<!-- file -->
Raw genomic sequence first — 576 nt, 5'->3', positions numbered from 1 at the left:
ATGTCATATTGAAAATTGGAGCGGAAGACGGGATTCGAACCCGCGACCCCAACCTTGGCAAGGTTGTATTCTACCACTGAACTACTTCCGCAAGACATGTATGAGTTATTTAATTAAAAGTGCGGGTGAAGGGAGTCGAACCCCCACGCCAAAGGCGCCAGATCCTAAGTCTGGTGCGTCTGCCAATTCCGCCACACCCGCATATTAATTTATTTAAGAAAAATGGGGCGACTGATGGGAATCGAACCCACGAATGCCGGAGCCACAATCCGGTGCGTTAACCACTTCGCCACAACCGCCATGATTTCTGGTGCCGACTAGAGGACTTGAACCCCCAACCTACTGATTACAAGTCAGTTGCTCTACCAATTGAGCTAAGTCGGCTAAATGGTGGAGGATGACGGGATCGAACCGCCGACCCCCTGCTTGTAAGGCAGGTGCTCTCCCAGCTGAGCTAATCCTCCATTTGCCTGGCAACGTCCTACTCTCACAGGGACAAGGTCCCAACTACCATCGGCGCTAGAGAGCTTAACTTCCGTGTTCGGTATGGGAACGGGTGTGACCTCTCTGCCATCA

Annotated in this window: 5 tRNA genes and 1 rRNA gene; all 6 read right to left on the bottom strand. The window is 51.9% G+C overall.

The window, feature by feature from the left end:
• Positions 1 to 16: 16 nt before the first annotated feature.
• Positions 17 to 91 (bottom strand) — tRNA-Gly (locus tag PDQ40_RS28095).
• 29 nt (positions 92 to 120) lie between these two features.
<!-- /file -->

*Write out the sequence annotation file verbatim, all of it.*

Raw genomic sequence first — 576 nt, 5'->3', positions numbered from 1 at the left:
ATGTCATATTGAAAATTGGAGCGGAAGACGGGATTCGAACCCGCGACCCCAACCTTGGCAAGGTTGTATTCTACCACTGAACTACTTCCGCAAGACATGTATGAGTTATTTAATTAAAAGTGCGGGTGAAGGGAGTCGAACCCCCACGCCAAAGGCGCCAGATCCTAAGTCTGGTGCGTCTGCCAATTCCGCCACACCCGCATATTAATTTATTTAAGAAAAATGGGGCGACTGATGGGAATCGAACCCACGAATGCCGGAGCCACAATCCGGTGCGTTAACCACTTCGCCACAACCGCCATGATTTCTGGTGCCGACTAGAGGACTTGAACCCCCAACCTACTGATTACAAGTCAGTTGCTCTACCAATTGAGCTAAGTCGGCTAAATGGTGGAGGATGACGGGATCGAACCGCCGACCCCCTGCTTGTAAGGCAGGTGCTCTCCCAGCTGAGCTAATCCTCCATTTGCCTGGCAACGTCCTACTCTCACAGGGACAAGGTCCCAACTACCATCGGCGCTAGAGAGCTTAACTTCCGTGTTCGGTATGGGAACGGGTGTGACCTCTCTGCCATCA

Annotated in this window: 5 tRNA genes and 1 rRNA gene; all 6 read right to left on the bottom strand. The window is 51.9% G+C overall.

The window, feature by feature from the left end:
• Positions 1 to 16: 16 nt before the first annotated feature.
• Positions 17 to 91 (bottom strand) — tRNA-Gly (locus tag PDQ40_RS28095).
• 29 nt (positions 92 to 120) lie between these two features.